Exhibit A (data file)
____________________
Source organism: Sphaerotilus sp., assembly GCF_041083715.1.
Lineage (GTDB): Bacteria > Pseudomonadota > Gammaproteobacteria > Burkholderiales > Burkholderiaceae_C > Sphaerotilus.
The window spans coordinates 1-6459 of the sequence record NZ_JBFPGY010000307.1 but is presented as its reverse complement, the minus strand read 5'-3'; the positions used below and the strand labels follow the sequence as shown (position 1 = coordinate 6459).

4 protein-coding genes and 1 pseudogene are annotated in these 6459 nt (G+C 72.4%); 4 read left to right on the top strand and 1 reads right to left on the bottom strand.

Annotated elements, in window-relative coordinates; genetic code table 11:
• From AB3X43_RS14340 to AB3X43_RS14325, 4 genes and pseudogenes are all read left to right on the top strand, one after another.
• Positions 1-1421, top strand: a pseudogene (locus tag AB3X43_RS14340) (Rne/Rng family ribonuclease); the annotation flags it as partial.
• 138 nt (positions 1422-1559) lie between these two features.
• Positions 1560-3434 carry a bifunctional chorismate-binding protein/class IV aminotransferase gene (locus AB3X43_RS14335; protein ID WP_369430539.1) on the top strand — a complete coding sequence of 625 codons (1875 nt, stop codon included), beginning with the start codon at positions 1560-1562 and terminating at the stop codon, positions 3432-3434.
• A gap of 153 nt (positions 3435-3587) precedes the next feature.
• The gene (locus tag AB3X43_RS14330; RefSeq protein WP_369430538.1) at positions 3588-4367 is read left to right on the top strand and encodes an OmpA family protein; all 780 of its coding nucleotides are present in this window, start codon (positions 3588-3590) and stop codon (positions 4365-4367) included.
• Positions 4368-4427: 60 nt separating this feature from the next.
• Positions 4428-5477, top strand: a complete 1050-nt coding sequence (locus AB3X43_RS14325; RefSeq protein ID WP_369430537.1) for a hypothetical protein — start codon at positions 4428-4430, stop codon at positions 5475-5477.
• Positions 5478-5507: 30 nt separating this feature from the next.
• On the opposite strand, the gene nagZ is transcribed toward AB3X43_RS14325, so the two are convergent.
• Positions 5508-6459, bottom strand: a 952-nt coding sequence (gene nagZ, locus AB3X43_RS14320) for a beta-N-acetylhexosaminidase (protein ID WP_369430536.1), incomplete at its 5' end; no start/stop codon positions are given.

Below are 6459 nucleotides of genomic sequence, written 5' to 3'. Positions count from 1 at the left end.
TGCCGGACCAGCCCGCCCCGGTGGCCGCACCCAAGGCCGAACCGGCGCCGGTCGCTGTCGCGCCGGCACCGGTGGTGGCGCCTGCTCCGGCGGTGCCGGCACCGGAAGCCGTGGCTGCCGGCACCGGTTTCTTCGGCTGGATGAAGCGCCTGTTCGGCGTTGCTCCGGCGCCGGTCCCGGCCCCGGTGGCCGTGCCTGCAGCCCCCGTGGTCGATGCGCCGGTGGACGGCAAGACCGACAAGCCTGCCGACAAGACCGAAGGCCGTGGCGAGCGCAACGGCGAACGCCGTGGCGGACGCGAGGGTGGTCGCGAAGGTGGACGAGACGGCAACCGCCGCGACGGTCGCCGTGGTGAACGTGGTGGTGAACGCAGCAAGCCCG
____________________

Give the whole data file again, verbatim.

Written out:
Source organism: Sphaerotilus sp., assembly GCF_041083715.1.
Lineage (GTDB): Bacteria > Pseudomonadota > Gammaproteobacteria > Burkholderiales > Burkholderiaceae_C > Sphaerotilus.
The window spans coordinates 1-6459 of the sequence record NZ_JBFPGY010000307.1 but is presented as its reverse complement, the minus strand read 5'-3'; the positions used below and the strand labels follow the sequence as shown (position 1 = coordinate 6459).

4 protein-coding genes and 1 pseudogene are annotated in these 6459 nt (G+C 72.4%); 4 read left to right on the top strand and 1 reads right to left on the bottom strand.

Annotated elements, in window-relative coordinates; genetic code table 11:
• From AB3X43_RS14340 to AB3X43_RS14325, 4 genes and pseudogenes are all read left to right on the top strand, one after another.
• Positions 1-1421, top strand: a pseudogene (locus tag AB3X43_RS14340) (Rne/Rng family ribonuclease); the annotation flags it as partial.
• 138 nt (positions 1422-1559) lie between these two features.
• Positions 1560-3434 carry a bifunctional chorismate-binding protein/class IV aminotransferase gene (locus AB3X43_RS14335; protein ID WP_369430539.1) on the top strand — a complete coding sequence of 625 codons (1875 nt, stop codon included), beginning with the start codon at positions 1560-1562 and terminating at the stop codon, positions 3432-3434.
• A gap of 153 nt (positions 3435-3587) precedes the next feature.
• The gene (locus tag AB3X43_RS14330; RefSeq protein WP_369430538.1) at positions 3588-4367 is read left to right on the top strand and encodes an OmpA family protein; all 780 of its coding nucleotides are present in this window, start codon (positions 3588-3590) and stop codon (positions 4365-4367) included.
• Positions 4368-4427: 60 nt separating this feature from the next.
• Positions 4428-5477, top strand: a complete 1050-nt coding sequence (locus AB3X43_RS14325; RefSeq protein ID WP_369430537.1) for a hypothetical protein — start codon at positions 4428-4430, stop codon at positions 5475-5477.
• Positions 5478-5507: 30 nt separating this feature from the next.
• On the opposite strand, the gene nagZ is transcribed toward AB3X43_RS14325, so the two are convergent.
• Positions 5508-6459, bottom strand: a 952-nt coding sequence (gene nagZ, locus AB3X43_RS14320) for a beta-N-acetylhexosaminidase (protein ID WP_369430536.1), incomplete at its 5' end; no start/stop codon positions are given.

Below are 6459 nucleotides of genomic sequence, written 5' to 3'. Positions count from 1 at the left end.
TGCCGGACCAGCCCGCCCCGGTGGCCGCACCCAAGGCCGAACCGGCGCCGGTCGCTGTCGCGCCGGCACCGGTGGTGGCGCCTGCTCCGGCGGTGCCGGCACCGGAAGCCGTGGCTGCCGGCACCGGTTTCTTCGGCTGGATGAAGCGCCTGTTCGGCGTTGCTCCGGCGCCGGTCCCGGCCCCGGTGGCCGTGCCTGCAGCCCCCGTGGTCGATGCGCCGGTGGACGGCAAGACCGACAAGCCTGCCGACAAGACCGAAGGCCGTGGCGAGCGCAACGGCGAACGCCGTGGCGGACGCGAGGGTGGTCGCGAAGGTGGACGAGACGGCAACCGCCGCGACGGTCGCCGTGGTGAACGTGGTGGTGAACGCAGCAAGCCCG